MURRAY HORWITZ, American Film Institute: Sony has released The Best of Irakere, which we're recommending for your NPR Basic Jazz Record Library. Irakere was formed in Havana, Cuba in the late 1960s by the masterful pianist Jesus Chucho Valdés. Its music hit America in the late 70s. Everybody knew that something was going on in Cuba. And it was so good, it was stunning, or at least it was to me, A.B. Spellman.
A.B. SPELLMAN, National Endowment for the Arts: It was to me too, Murray. I had no idea that there were jazz musicians so skilled, so imaginative, and so flat-out hip in Cuba.
SPELLMAN: They were firmly unified in their conception of a music that extended the idea of a Latin jazz far beyond anything that we had heard before. All eleven of these cats in the original Irakere could play. Three of them became internationally prominent. They were the trumpeter Arturo Sandoval, saxophonist Paquito D'Rivera, and, of course, the pianist and composer Chucho Valdés, who now stands with a handful of his peers at the very summit of jazz piano.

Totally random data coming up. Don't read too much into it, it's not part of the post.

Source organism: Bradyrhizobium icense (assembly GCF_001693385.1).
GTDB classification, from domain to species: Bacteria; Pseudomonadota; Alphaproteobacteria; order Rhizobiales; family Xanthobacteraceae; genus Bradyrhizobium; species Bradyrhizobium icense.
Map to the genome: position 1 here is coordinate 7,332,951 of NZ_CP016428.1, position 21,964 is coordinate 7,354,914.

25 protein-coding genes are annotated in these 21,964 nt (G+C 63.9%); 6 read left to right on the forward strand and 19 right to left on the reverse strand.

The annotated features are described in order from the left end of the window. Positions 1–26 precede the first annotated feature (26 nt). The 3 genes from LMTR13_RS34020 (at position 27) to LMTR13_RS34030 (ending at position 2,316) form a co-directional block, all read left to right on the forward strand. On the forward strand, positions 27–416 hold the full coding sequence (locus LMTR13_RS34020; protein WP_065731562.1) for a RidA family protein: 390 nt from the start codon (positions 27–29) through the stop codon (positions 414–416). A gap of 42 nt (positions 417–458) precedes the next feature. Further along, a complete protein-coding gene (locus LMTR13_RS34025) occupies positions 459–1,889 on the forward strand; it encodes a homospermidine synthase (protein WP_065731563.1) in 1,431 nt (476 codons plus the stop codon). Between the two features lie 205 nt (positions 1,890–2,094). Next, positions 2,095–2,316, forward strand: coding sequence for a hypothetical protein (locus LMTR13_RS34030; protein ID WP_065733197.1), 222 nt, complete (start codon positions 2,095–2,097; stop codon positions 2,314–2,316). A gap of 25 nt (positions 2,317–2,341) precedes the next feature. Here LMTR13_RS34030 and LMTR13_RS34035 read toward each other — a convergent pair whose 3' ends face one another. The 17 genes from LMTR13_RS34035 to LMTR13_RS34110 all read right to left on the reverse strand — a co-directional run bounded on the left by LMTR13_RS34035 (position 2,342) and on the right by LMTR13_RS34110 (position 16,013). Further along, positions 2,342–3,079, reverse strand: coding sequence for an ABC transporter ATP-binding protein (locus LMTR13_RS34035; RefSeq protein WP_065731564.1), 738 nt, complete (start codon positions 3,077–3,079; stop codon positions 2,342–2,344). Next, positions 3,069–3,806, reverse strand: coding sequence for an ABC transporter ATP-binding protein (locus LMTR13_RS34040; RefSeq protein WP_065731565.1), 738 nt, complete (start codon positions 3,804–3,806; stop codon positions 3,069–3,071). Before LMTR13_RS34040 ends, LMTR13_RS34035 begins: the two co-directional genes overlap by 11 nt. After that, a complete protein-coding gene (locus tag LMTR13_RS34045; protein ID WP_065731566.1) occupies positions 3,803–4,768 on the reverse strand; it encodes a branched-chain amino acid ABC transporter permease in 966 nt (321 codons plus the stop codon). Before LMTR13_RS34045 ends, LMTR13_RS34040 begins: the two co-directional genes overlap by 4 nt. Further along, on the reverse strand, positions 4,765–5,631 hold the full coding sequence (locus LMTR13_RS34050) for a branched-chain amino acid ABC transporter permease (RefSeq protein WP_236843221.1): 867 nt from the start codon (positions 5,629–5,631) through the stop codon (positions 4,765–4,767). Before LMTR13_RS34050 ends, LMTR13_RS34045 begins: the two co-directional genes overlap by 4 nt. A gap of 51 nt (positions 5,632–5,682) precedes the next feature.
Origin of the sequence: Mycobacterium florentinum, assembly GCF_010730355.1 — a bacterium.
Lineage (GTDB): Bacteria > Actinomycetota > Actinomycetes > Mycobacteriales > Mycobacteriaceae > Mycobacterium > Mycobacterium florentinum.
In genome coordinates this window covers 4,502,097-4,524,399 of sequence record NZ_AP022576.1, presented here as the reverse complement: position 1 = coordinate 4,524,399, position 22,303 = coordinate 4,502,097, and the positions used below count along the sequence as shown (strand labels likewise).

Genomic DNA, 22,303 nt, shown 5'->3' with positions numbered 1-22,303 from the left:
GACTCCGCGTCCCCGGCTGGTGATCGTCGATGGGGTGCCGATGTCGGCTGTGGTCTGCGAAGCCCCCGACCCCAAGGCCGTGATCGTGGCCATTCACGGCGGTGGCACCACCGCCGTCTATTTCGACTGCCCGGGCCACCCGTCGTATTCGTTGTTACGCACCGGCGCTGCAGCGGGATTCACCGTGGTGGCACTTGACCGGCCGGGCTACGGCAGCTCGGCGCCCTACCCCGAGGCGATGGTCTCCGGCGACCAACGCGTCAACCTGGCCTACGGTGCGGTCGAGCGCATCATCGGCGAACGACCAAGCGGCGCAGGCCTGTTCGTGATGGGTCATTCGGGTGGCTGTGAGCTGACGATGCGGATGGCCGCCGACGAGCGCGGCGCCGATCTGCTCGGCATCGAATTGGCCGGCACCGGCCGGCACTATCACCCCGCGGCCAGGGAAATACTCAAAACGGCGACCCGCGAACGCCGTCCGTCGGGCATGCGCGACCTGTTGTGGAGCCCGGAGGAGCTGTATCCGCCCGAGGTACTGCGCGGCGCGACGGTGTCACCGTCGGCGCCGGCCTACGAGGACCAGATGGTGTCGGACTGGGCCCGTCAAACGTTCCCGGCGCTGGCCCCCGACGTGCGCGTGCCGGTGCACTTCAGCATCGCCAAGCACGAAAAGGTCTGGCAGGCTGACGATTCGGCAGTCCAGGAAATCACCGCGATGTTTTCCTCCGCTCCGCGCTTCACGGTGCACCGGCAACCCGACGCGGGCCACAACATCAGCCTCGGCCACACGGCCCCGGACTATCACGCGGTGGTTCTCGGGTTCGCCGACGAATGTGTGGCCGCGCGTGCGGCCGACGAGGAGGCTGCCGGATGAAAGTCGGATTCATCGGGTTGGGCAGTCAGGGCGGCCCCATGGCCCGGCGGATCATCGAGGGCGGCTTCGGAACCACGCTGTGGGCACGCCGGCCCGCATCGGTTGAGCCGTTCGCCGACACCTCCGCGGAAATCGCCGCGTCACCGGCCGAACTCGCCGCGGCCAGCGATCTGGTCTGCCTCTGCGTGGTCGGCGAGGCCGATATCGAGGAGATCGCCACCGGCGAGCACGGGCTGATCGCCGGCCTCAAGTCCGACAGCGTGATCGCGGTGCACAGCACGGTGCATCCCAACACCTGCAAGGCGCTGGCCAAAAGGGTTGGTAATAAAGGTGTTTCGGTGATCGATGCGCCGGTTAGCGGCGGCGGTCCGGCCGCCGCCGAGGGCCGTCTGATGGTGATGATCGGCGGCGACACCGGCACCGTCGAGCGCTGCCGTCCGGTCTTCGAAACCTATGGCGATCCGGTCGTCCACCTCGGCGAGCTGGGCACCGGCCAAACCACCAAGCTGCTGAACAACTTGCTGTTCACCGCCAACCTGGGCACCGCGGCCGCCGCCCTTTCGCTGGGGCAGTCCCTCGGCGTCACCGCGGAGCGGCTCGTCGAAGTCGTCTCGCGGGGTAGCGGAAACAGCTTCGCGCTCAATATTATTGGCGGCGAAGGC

HORWITZ: You know this was never a band that was stuck in one groove. There's a lot of variety on this record. Right? They have this Afro-Cuban music that puts Cuba's African culture out front to an even playful take off on Mozart. Right?
SPELLMAN: I think this is because Cuban musical culture is so rich. No other country in the world understands rhythm like Cuba, and this rhythmic scope gives Irakere plenty of flexibility. Here's Paquito D'Rivera having fun with the Mozart clarinet concerto.
HORWITZ: I mean, you're right, he can play. There's all that virtuosity, all that emotion, the humor, and that glorious Latin swing. They made for a solid balanced record that we think you'll return to again and again. The CD is The Best of Irakere. It's on Sony's Columbia Jazz Contemporary Master's label. For information about this and other CDs, consult our Web site. For NPR Jazz, I'm Murray Horwitz.
SPELLMAN: And, I'm A.B. Spellman.